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Modulation of the gut microbiota: a focus on treatments for irritable bowel syndrome.
Postgrad Med 2017; 129(8):872-888PM

Abstract

Irritable bowel syndrome (IBS), which is characterized by recurrent abdominal pain and disordered bowel habits, is one of the most common functional bowel disorders. IBS is a substantial burden on both patient health-related quality of life and healthcare costs. Several pathophysiologic mechanisms have been postulated for the occurrence of IBS, including altered gastrointestinal motility, visceral hypersensitivity, changes in gut permeability, immune activation, gut-brain dysregulation, central nervous system dysfunction, and changes in the gut microbiota. Of note, both qualitative and quantitative differences have been observed in the gut microbiota of a population with IBS versus a healthy population. Because of the substantial interest in the gut microbiota and its role as a therapeutic target in IBS, this article provides an overview of specific interventions with the potential to modulate the gut microbiota in IBS, including elimination diets, prebiotics, probiotics, synbiotics, and nonsystemic antibiotics. Although probiotics and synbiotics are generally well tolerated, differences in the composition and concentration of different bacterial species and inclusion or exclusion of prebiotic components varies widely across studies and has prevented strong recommendations on their use in IBS. For nonsystemic antibiotics, rifaximin is indicated in the United States for the treatment of IBS with diarrhea in adults and has been shown to be efficacious and well tolerated in well-designed clinical trials. Overall, more consistent evidence is needed regarding the efficacy and safety of elimination diets, prebiotics, probiotics, and synbiotics for the treatment of patients with IBS. Furthermore, additional well-designed studies are needed that examine alterations in the gut microbiota that occur with these interventions and their potential associations with clinical symptoms of IBS.

Authors+Show Affiliations

a Division of Gastroenterology & Hepatology , Mayo Clinic , Scottsdale , AZ , USA.a Division of Gastroenterology & Hepatology , Mayo Clinic , Scottsdale , AZ , USA.

Pub Type(s)

Journal Article
Review

Language

eng

PubMed ID

28936910

Citation

Harris, Lucinda A., and Noemi Baffy. "Modulation of the Gut Microbiota: a Focus On Treatments for Irritable Bowel Syndrome." Postgraduate Medicine, vol. 129, no. 8, 2017, pp. 872-888.
Harris LA, Baffy N. Modulation of the gut microbiota: a focus on treatments for irritable bowel syndrome. Postgrad Med. 2017;129(8):872-888.
Harris, L. A., & Baffy, N. (2017). Modulation of the gut microbiota: a focus on treatments for irritable bowel syndrome. Postgraduate Medicine, 129(8), pp. 872-888. doi:10.1080/00325481.2017.1383819.
Harris LA, Baffy N. Modulation of the Gut Microbiota: a Focus On Treatments for Irritable Bowel Syndrome. Postgrad Med. 2017;129(8):872-888. PubMed PMID: 28936910.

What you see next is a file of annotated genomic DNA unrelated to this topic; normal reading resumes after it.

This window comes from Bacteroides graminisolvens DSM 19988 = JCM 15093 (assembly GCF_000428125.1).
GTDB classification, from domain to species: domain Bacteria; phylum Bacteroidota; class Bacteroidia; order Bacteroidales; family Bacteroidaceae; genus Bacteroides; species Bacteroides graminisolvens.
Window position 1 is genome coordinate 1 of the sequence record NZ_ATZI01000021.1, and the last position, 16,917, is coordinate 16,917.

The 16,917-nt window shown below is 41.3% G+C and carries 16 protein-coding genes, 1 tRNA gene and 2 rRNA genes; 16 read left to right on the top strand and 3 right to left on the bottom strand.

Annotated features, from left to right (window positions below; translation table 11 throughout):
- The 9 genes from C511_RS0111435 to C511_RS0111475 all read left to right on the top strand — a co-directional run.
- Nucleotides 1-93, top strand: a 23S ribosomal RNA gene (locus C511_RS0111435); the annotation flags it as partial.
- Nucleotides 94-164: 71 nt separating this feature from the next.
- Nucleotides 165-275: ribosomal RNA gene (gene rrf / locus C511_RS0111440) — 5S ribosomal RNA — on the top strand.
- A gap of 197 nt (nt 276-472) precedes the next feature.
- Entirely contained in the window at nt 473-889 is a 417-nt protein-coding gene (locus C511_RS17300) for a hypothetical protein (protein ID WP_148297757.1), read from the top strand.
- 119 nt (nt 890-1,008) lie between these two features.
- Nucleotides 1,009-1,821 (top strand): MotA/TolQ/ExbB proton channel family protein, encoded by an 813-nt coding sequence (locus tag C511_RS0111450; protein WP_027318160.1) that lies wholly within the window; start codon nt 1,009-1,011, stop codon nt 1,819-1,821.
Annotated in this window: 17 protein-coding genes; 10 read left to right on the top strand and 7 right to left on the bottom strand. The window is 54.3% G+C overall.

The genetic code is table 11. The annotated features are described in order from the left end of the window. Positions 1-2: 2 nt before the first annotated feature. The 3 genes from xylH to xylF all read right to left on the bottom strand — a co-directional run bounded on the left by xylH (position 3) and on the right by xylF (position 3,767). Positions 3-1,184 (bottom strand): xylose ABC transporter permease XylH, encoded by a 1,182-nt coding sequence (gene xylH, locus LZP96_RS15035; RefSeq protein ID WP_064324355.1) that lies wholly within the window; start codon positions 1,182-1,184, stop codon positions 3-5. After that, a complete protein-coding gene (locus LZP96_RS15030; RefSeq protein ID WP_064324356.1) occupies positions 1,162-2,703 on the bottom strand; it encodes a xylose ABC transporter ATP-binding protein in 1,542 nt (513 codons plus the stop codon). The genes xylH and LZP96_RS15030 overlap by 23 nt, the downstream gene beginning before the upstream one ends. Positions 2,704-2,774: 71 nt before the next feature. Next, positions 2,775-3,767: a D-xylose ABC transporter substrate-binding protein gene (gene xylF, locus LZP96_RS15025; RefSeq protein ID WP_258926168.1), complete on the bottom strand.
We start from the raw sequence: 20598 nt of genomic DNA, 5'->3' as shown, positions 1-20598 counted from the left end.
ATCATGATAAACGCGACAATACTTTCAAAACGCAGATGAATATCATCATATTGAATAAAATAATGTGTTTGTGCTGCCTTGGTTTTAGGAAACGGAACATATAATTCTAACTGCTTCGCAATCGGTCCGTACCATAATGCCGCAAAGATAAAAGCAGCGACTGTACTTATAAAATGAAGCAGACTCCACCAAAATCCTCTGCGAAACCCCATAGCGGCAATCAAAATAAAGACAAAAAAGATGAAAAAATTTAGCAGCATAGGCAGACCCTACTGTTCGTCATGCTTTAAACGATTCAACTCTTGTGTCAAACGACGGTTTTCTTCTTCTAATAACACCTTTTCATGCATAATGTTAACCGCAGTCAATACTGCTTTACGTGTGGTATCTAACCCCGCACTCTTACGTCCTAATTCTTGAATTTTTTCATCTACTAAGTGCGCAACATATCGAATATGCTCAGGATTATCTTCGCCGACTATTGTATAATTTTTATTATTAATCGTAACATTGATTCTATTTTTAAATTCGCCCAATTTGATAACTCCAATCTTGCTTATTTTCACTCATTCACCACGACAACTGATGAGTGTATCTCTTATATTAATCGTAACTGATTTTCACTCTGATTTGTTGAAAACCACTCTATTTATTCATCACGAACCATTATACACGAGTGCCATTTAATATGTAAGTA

* Article titles in AMA citation format should be in sentence-case
TY - JOUR T1 - Modulation of the gut microbiota: a focus on treatments for irritable bowel syndrome. AU - Harris,Lucinda A, AU - Baffy,Noemi, Y1 - 2017/10/13/ PY - 2017/9/25/pubmed PY - 2017/11/29/medline PY - 2017/9/23/entrez KW - Antibiotic KW - constipation KW - diarrhea KW - diet KW - irritable bowel syndrome KW - microbiota KW - prebiotic KW - probiotic KW - rifaximin SP - 872 EP - 888 JF - Postgraduate medicine JO - Postgrad Med VL - 129 IS - 8 N2 - Irritable bowel syndrome (IBS), which is characterized by recurrent abdominal pain and disordered bowel habits, is one of the most common functional bowel disorders. IBS is a substantial burden on both patient health-related quality of life and healthcare costs. Several pathophysiologic mechanisms have been postulated for the occurrence of IBS, including altered gastrointestinal motility, visceral hypersensitivity, changes in gut permeability, immune activation, gut-brain dysregulation, central nervous system dysfunction, and changes in the gut microbiota. Of note, both qualitative and quantitative differences have been observed in the gut microbiota of a population with IBS versus a healthy population. Because of the substantial interest in the gut microbiota and its role as a therapeutic target in IBS, this article provides an overview of specific interventions with the potential to modulate the gut microbiota in IBS, including elimination diets, prebiotics, probiotics, synbiotics, and nonsystemic antibiotics. Although probiotics and synbiotics are generally well tolerated, differences in the composition and concentration of different bacterial species and inclusion or exclusion of prebiotic components varies widely across studies and has prevented strong recommendations on their use in IBS. For nonsystemic antibiotics, rifaximin is indicated in the United States for the treatment of IBS with diarrhea in adults and has been shown to be efficacious and well tolerated in well-designed clinical trials. Overall, more consistent evidence is needed regarding the efficacy and safety of elimination diets, prebiotics, probiotics, and synbiotics for the treatment of patients with IBS. Furthermore, additional well-designed studies are needed that examine alterations in the gut microbiota that occur with these interventions and their potential associations with clinical symptoms of IBS. SN - 1941-9260 UR - https://www.unboundmedicine.com/medline/citation/28936910/Modulation_of_the_gut_microbiota:_a_focus_on_treatments_for_irritable_bowel_syndrome_ L2 - http://www.tandfonline.com/doi/full/10.1080/00325481.2017.1383819 DB - PRIME DP - Unbound Medicine ER -